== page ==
I have been really enjoying getting to work on Waiting for Godot and Pozzo, in preparation for rehearsals starting next week. I don’t know whether anyone is interested in this detailed stuff about my preparation—I have a fairly idiosyncratic set of methods for text analysis, and I don’t know if it would help anybody else to know what mine are, or if it would be interesting to anyone who isn’t an actor. But anyway, typing my ideas out in posts probably helps me think more clearly, which is helpful anyway.
The first really odd thing about Godot, as an actor preparing a role, is that it’s a translation by the playwright, who is a native speaker of English. I don’t think I’ve ever worked on something like that—there is an original text, and it’s in French, but presumably the English translation of that text is as authoritative as the French text, since Samuel Beckett speaks better English than French. Why does this matter? It’s kind of complicated—ultimately, I am playing the text that I actually have in front of me. And yet, if I am doing any sort of adaptation—Nicholas Nickleby, f’r’ex, or Les Liaisons Dangerouses or The Thirty-Nine Steps—I do have the original work as a kind of resource. If I am not certain I understand the playwright’s intention on a particular line or aspect of a character, I can at least see if the source work helps me figure it out. Sometimes it’s helpful, even if in the end what I’ve learned is the way the text I am working with differs from the original.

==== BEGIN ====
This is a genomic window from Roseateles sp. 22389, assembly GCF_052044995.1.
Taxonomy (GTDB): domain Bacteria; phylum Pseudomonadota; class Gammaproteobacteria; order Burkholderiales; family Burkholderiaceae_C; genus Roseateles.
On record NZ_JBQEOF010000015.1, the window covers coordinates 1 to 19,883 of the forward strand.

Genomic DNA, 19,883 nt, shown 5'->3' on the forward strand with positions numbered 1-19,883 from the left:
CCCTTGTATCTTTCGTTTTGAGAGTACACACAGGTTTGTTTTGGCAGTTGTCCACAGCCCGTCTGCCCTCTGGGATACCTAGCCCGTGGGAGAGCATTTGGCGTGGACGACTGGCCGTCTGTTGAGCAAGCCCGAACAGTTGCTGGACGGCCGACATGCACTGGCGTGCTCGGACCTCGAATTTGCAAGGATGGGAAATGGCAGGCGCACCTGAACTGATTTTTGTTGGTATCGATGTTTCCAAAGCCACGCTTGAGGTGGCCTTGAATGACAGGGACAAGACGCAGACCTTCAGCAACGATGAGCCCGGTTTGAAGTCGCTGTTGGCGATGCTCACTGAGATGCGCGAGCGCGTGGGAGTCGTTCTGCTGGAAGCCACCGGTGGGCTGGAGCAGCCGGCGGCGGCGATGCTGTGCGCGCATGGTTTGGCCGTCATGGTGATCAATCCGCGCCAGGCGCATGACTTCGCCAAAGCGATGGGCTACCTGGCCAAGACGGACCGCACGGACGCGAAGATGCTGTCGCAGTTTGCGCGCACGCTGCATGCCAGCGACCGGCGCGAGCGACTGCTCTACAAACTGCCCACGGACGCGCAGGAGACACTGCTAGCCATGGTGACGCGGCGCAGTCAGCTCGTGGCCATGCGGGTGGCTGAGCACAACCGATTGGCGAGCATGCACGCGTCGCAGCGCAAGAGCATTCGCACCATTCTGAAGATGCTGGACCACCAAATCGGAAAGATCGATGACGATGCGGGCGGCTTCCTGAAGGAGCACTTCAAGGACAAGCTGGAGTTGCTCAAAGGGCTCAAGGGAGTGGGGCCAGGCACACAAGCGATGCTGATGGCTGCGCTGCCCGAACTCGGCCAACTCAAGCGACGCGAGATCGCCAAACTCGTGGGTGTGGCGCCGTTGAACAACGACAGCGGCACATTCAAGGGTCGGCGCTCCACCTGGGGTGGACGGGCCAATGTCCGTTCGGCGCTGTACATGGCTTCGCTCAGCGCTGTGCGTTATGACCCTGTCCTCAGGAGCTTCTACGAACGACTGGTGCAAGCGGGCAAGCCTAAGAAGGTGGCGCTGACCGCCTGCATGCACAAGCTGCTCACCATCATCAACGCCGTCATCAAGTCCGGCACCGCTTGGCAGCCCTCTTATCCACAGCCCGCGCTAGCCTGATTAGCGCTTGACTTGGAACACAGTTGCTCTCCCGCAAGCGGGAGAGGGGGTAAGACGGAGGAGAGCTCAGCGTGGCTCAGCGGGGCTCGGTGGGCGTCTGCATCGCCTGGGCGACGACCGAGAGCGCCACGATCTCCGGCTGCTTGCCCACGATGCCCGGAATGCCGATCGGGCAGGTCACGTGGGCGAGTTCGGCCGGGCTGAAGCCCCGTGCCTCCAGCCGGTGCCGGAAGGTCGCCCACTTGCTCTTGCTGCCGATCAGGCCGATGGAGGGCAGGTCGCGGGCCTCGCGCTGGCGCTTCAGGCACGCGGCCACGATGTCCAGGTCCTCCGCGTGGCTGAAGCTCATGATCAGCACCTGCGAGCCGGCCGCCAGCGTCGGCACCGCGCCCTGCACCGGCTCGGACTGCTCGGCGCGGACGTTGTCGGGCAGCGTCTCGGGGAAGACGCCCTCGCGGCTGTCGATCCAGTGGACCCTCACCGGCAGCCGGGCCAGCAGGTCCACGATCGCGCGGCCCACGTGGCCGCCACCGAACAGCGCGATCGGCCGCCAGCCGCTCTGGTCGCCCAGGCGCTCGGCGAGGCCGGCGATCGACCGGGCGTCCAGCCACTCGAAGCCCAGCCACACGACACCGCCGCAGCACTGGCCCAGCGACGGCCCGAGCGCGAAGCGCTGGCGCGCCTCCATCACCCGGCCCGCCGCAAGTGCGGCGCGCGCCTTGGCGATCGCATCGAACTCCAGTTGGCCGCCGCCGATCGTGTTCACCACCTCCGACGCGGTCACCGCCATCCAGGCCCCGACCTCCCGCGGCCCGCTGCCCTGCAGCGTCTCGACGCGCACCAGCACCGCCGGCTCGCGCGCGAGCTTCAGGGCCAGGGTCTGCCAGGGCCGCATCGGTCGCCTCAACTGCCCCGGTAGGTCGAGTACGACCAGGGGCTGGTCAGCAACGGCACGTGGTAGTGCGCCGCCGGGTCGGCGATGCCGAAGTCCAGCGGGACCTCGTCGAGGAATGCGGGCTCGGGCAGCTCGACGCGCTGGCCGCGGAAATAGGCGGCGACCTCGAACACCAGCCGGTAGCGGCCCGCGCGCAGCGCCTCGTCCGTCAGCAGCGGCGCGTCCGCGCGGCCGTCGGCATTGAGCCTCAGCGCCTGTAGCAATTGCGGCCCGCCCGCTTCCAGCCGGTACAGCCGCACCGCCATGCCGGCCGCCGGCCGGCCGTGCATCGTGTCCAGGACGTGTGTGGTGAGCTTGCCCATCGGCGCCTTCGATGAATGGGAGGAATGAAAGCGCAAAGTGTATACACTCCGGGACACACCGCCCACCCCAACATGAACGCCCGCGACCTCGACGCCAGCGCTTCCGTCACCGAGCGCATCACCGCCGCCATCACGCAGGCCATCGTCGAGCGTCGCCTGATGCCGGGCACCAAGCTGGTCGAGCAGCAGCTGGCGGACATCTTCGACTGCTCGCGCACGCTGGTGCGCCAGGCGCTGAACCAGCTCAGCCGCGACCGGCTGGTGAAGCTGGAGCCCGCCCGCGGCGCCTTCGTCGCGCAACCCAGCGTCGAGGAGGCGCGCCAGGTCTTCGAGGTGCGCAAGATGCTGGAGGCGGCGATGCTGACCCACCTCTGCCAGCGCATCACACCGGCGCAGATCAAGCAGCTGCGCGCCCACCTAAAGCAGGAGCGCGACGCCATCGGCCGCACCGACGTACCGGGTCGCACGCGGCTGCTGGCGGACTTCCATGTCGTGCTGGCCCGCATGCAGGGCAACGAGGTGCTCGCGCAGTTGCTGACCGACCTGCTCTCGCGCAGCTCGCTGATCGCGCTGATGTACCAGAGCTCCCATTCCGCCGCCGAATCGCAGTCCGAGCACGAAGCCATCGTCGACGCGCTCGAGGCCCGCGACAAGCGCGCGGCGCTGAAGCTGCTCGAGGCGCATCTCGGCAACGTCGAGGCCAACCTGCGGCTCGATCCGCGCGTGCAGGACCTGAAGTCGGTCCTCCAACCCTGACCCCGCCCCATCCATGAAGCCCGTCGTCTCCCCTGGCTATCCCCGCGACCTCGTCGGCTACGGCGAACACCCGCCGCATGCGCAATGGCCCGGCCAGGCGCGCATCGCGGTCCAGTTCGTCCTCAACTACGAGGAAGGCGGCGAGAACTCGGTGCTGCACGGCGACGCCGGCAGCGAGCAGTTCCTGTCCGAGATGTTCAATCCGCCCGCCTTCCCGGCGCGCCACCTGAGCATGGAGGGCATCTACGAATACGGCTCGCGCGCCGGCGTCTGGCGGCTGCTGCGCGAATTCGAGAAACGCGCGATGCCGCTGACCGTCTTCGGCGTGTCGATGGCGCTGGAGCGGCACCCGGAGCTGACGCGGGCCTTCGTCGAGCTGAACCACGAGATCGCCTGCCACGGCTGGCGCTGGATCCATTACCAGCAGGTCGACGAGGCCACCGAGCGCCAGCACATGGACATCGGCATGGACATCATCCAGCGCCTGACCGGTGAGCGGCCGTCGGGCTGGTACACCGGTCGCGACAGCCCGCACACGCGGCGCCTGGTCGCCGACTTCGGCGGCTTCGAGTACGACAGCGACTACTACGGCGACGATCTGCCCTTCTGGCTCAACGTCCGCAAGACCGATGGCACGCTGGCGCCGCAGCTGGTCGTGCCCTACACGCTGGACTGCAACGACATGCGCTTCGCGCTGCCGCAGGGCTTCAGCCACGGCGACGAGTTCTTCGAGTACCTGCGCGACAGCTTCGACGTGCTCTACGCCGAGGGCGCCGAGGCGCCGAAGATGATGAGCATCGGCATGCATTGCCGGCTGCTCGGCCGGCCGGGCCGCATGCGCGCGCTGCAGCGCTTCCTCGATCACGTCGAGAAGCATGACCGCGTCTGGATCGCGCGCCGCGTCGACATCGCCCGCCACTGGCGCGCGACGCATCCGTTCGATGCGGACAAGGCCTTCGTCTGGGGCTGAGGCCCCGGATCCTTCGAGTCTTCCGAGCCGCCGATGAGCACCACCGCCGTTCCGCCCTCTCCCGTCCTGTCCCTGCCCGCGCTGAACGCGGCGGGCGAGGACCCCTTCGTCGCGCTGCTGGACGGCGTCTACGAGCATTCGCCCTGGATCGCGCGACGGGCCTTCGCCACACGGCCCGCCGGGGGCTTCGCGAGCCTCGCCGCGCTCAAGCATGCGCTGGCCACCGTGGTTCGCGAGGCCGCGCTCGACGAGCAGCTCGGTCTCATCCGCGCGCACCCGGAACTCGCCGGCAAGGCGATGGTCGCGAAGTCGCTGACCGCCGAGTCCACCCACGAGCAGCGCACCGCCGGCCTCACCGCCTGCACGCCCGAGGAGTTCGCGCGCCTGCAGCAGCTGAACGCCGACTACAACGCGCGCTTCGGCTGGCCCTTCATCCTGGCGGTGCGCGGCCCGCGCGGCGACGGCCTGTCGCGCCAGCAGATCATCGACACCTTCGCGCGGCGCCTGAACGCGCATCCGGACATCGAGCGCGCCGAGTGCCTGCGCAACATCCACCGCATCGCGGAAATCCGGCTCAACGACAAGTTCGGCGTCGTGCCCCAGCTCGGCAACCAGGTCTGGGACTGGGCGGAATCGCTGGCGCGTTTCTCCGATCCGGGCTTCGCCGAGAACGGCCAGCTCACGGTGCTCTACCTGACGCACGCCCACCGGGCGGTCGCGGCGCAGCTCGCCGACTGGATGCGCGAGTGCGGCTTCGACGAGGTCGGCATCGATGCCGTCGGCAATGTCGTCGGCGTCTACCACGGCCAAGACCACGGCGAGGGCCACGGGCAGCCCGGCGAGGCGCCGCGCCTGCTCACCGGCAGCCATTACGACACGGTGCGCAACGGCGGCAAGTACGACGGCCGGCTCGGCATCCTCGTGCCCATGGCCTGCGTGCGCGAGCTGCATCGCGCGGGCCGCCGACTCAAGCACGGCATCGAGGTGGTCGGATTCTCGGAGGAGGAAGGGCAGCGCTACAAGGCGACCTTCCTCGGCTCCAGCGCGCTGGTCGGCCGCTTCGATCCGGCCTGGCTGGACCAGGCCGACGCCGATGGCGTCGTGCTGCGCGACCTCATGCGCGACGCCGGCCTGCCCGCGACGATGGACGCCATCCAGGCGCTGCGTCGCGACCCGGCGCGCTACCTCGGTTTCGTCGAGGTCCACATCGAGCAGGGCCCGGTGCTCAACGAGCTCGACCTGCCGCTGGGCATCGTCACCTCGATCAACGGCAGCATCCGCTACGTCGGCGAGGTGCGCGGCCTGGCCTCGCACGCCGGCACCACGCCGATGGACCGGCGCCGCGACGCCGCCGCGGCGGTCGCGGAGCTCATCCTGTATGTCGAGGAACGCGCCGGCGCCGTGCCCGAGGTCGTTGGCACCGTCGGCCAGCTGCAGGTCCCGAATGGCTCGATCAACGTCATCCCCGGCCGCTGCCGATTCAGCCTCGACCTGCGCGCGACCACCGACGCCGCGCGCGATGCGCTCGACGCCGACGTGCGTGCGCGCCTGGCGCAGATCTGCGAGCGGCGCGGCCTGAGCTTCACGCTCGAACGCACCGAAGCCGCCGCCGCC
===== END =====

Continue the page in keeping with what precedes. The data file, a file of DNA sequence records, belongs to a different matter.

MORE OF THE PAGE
An example from Godot: Pozzo twice says of Lucky’s luggage-carrying “It’s not his job.” Same sentence both times; there is a lot of repetition in this play. But in the original, the first time it’s «Ce n’est pas son travail» and the second it’s «Ce n’est pas son métier.» There’s a difference there (which, having no French, I certainly don’t understand fully) and yet when Mr. Beckett chose to put it into English, he chose not to retain the difference (It’s not his calling, not his specialty, not his business, not his department, not his forte, not his responsibility, not his task, not his bailiwick, not his wheelhouse, not his work, not his gig, not his place, not his position) to keep the repetition instead. Now, if it were someone else translating a French original, I might decide that the playwright meant the two lines to have different implications, and thus choose to deliver them differently—but the translator here is presumably no traitor to the original intent of the playwright, so maybe I should emphasize that Pozzo is repeating himself.
Anyway, that’s the sort of thing I do during this pre-first-readthrough preparation stage.
Tolerabimus quod tolerare debemus,